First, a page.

If as a consumer you wish to avoid ruining your car or further contaminating our environment, consider the following: become a patron at any of Marin County's Union 76 stations. Ethanol rather than MTBE is used as the gasoline oxygenate in Union 76's gas formula. Reports by those making the switch to ethanol are happy ones: ethanol users say their gas mileage is significantly higher.

Secondly, contact Senator Mountjoy's office in Sacramento, 916-445-2848. Tell them you support the senator in all his many attempts to rid the state of this chemical. Ask to be on the mailing list regarding this issue.

Finally, understand that at the time of MTBE's initial introduction into the gasoline formula, a field called industrial ecology was still in its infancy. Industrial ecology is a study of product development that commits to responsible engineering wherein all important factors of a product are evaluated. In the MTBE decision, important factors were indeed left unconsidered.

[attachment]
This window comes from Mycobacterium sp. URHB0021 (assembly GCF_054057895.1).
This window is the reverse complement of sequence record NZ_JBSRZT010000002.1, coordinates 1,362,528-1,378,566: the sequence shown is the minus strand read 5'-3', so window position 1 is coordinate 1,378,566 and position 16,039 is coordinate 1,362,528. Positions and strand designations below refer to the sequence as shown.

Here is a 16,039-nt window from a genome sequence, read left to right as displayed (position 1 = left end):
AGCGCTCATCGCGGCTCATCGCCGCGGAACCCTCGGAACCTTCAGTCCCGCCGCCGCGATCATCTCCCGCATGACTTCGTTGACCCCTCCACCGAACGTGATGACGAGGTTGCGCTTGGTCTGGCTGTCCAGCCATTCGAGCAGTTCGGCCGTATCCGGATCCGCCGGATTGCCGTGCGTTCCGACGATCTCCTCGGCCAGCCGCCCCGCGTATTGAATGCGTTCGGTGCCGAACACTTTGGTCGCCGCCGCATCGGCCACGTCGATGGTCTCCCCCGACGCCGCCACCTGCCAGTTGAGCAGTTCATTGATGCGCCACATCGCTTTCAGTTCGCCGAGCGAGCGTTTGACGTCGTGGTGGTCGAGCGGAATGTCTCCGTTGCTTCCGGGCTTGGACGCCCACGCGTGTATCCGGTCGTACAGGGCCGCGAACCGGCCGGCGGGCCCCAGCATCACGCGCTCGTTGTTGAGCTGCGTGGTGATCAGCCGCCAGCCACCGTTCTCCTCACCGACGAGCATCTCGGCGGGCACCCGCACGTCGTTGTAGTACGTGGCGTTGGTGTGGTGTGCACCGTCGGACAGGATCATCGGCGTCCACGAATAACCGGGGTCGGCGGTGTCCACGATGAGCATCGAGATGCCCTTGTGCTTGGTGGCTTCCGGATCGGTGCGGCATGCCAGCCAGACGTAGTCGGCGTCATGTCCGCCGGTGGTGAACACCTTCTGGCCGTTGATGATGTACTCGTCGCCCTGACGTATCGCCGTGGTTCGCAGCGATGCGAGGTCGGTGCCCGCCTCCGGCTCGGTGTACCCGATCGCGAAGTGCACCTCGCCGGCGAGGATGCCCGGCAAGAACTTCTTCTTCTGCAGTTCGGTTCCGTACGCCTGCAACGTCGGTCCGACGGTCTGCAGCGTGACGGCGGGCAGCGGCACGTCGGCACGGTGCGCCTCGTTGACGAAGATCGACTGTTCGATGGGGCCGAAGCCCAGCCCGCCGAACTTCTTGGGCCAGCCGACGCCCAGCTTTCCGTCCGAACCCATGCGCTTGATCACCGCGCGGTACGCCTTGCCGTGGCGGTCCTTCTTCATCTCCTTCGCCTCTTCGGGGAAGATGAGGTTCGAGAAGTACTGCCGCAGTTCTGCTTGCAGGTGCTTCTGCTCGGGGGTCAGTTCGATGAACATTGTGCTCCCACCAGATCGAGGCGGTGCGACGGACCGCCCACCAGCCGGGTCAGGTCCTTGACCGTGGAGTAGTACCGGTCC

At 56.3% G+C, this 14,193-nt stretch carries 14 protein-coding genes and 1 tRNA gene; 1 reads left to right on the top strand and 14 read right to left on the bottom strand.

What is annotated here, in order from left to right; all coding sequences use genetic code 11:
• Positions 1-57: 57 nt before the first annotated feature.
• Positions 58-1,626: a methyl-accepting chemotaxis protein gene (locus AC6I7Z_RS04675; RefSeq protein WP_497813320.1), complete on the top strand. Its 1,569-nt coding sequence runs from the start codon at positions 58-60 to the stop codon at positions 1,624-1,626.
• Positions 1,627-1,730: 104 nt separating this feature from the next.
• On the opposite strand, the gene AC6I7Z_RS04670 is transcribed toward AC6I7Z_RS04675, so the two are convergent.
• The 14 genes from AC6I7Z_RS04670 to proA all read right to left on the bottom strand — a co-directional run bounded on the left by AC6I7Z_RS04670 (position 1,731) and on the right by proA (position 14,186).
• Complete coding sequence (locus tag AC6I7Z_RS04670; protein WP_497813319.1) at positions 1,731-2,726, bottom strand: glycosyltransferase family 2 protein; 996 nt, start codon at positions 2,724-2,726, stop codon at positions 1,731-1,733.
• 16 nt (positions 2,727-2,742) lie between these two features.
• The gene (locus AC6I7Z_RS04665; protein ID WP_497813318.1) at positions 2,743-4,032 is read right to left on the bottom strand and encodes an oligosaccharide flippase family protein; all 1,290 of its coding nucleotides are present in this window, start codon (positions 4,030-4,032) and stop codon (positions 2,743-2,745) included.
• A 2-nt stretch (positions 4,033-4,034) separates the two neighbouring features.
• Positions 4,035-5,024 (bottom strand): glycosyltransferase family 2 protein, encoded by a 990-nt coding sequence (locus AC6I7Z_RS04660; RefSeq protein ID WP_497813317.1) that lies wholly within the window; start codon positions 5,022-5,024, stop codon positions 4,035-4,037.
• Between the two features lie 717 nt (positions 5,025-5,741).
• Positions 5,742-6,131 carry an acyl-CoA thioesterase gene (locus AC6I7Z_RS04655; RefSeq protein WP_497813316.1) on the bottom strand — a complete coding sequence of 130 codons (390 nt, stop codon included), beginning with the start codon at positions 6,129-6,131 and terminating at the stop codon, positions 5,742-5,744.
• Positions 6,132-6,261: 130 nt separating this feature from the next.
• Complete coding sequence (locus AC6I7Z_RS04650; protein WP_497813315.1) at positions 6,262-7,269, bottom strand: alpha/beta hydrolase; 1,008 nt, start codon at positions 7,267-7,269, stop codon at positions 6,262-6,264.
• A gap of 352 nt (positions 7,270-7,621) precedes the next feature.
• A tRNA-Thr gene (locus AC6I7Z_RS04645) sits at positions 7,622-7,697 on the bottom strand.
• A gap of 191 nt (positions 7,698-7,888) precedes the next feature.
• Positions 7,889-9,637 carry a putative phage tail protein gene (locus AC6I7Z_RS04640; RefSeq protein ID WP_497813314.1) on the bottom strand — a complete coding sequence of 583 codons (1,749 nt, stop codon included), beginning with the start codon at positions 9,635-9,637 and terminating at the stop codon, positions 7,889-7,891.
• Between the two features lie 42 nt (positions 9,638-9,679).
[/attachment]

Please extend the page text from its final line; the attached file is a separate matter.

There were no pharmacologists at the oil companies to explain the breakdown of the additive in terms of the human body. No one explained to Arco, Chevron, Exxon and the rest that MTBE would, as an ether, accumulate in an individual's body. (Ether as an anesthetic had been banned from operating rooms for precisely that reason some 35 years ago.) No one mentioned that MTBE breaks down into methyl alcohol, a compound known for deteriorating the eye. Nor was there any discussion of its breakdown into tertiary butyl ether, a compound afflicting the liver and kidneys. After all, why should oil companies worry about anything other than a car's performance levels and of course, as importantly, meeting federal regulations (some of which were far less concerned with human health than a person would suppose.)

And, of course, not much mention was made of MTBE's water solubility until the major oil companies had already put it in the mix.

Today the field of industrial ecology is emphasizing that precisely these considerations be examined before any big company develop, alter, or "improve" any of their products. As this field develops, it may prevent other disasters such as MTBE from occurring. Industrial ecology will no doubt cite MTBE's use as an oxygenate as a textbook case of what not to do when developing a product like reformulate gasoline. It appears the human race is learning. Let up hope that our willingness to learn has not come about way too late.